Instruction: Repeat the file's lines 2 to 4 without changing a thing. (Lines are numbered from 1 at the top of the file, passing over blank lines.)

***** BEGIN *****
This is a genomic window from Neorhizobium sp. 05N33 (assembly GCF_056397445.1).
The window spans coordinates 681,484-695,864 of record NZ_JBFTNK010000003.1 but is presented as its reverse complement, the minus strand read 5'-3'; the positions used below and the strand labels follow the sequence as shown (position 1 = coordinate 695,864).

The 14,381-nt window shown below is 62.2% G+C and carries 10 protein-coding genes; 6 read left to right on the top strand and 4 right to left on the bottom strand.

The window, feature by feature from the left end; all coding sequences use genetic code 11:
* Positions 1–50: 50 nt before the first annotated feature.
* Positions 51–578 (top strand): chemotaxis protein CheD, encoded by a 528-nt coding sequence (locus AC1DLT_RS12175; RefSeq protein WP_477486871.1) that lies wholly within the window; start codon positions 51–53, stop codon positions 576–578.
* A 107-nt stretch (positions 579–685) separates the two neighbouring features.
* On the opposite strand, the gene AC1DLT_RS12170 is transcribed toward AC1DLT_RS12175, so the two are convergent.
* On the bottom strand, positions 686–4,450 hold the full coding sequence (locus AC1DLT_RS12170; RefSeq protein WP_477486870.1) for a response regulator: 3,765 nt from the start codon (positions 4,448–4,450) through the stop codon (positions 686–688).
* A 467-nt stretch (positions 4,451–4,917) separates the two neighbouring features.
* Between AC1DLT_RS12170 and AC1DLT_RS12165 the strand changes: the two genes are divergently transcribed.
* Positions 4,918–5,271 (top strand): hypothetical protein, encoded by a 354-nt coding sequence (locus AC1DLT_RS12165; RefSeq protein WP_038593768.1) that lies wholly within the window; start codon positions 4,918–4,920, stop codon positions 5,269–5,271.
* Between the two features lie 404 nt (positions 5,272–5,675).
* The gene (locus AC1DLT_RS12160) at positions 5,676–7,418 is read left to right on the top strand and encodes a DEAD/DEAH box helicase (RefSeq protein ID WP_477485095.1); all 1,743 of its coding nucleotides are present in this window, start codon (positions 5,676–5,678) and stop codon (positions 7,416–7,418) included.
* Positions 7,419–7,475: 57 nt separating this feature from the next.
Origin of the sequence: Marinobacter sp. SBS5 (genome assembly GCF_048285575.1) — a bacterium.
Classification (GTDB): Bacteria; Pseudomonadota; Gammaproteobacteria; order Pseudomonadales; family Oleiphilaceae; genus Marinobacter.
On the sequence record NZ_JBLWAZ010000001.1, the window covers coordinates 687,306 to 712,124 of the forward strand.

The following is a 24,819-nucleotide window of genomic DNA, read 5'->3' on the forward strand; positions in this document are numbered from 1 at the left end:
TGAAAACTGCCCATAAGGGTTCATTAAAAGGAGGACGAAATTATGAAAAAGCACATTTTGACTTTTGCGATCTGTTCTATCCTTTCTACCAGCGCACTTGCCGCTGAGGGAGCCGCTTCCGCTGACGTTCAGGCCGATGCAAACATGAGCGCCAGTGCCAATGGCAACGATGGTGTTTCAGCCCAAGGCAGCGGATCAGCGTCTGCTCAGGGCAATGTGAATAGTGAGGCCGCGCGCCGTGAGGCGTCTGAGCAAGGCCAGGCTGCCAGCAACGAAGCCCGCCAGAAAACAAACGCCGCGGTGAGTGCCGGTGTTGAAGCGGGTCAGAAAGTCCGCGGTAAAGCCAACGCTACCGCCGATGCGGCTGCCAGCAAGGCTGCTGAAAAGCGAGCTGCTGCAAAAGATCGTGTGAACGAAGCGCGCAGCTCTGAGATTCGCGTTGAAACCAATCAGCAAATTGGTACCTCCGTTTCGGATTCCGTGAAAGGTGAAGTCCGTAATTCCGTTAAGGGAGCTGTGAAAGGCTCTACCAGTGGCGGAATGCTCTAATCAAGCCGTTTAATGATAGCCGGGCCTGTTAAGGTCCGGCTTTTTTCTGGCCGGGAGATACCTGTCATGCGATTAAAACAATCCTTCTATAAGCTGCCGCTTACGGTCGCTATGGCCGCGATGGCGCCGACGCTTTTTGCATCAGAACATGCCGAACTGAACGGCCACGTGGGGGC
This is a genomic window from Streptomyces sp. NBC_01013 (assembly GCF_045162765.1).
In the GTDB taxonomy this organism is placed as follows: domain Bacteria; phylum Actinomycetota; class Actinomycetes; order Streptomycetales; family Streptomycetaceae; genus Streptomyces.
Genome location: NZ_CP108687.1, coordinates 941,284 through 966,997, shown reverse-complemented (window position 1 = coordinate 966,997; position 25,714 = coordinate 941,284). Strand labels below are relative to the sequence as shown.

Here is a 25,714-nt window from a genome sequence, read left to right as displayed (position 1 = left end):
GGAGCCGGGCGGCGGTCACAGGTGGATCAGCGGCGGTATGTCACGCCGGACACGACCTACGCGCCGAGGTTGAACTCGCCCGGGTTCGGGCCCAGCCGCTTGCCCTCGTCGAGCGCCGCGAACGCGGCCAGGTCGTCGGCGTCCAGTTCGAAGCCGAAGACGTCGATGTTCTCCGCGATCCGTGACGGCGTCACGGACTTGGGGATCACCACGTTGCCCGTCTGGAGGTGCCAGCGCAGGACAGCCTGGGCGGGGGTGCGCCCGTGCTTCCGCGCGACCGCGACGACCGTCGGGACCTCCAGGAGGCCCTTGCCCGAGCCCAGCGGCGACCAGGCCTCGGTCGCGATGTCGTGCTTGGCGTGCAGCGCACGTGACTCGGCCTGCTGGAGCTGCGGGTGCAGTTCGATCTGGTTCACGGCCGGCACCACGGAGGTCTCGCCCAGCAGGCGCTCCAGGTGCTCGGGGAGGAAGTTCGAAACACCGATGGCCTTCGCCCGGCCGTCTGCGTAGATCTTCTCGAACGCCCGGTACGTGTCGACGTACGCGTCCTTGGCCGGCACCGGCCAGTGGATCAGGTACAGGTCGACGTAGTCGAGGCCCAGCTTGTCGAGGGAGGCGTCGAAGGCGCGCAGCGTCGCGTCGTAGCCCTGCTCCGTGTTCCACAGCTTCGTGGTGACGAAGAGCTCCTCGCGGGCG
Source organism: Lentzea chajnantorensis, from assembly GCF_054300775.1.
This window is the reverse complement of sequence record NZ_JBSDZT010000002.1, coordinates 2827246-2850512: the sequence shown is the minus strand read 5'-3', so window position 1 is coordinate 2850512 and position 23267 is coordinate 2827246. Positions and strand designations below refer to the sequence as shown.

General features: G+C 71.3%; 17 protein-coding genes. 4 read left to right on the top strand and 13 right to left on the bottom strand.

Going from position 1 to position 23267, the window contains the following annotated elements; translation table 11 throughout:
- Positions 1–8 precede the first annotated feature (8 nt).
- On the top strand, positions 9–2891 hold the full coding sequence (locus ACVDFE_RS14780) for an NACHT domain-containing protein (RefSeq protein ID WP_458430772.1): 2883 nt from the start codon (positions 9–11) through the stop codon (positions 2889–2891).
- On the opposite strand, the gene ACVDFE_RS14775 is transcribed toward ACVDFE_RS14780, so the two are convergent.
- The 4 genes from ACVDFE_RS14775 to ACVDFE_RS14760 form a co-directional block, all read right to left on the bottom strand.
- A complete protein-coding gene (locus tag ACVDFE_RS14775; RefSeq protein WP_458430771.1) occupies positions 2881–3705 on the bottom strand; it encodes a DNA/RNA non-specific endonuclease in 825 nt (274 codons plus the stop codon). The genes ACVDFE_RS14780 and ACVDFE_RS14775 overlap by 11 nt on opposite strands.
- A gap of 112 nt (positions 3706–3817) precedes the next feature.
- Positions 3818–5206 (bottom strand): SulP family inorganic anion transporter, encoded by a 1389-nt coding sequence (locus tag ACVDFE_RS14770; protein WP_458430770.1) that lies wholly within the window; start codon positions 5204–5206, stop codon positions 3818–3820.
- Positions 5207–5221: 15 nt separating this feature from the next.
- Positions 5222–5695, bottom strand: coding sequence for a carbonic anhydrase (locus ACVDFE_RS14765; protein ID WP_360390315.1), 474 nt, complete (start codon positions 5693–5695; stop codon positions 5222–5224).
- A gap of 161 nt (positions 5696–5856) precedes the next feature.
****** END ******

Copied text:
The window spans coordinates 681,484-695,864 of record NZ_JBFTNK010000003.1 but is presented as its reverse complement, the minus strand read 5'-3'; the positions used below and the strand labels follow the sequence as shown (position 1 = coordinate 695,864).

The 14,381-nt window shown below is 62.2% G+C and carries 10 protein-coding genes; 6 read left to right on the top strand and 4 right to left on the bottom strand.

The window, feature by feature from the left end; all coding sequences use genetic code 11: